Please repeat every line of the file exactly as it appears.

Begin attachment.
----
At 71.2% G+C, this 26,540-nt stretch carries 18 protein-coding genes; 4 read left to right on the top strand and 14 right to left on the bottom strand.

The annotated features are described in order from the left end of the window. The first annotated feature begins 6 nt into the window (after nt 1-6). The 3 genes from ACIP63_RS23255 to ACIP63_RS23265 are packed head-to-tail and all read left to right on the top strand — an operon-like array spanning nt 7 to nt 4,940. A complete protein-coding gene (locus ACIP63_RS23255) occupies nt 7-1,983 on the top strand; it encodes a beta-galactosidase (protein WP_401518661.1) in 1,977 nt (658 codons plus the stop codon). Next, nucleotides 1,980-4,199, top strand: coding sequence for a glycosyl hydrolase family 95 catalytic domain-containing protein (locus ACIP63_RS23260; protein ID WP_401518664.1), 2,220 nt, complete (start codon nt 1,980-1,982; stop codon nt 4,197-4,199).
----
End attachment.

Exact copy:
At 71.2% G+C, this 26,540-nt stretch carries 18 protein-coding genes; 4 read left to right on the top strand and 14 right to left on the bottom strand.

The annotated features are described in order from the left end of the window. The first annotated feature begins 6 nt into the window (after nt 1-6). The 3 genes from ACIP63_RS23255 to ACIP63_RS23265 are packed head-to-tail and all read left to right on the top strand — an operon-like array spanning nt 7 to nt 4,940. A complete protein-coding gene (locus ACIP63_RS23255) occupies nt 7-1,983 on the top strand; it encodes a beta-galactosidase (protein WP_401518661.1) in 1,977 nt (658 codons plus the stop codon). Next, nucleotides 1,980-4,199, top strand: coding sequence for a glycosyl hydrolase family 95 catalytic domain-containing protein (locus ACIP63_RS23260; protein ID WP_401518664.1), 2,220 nt, complete (start codon nt 1,980-1,982; stop codon nt 4,197-4,199).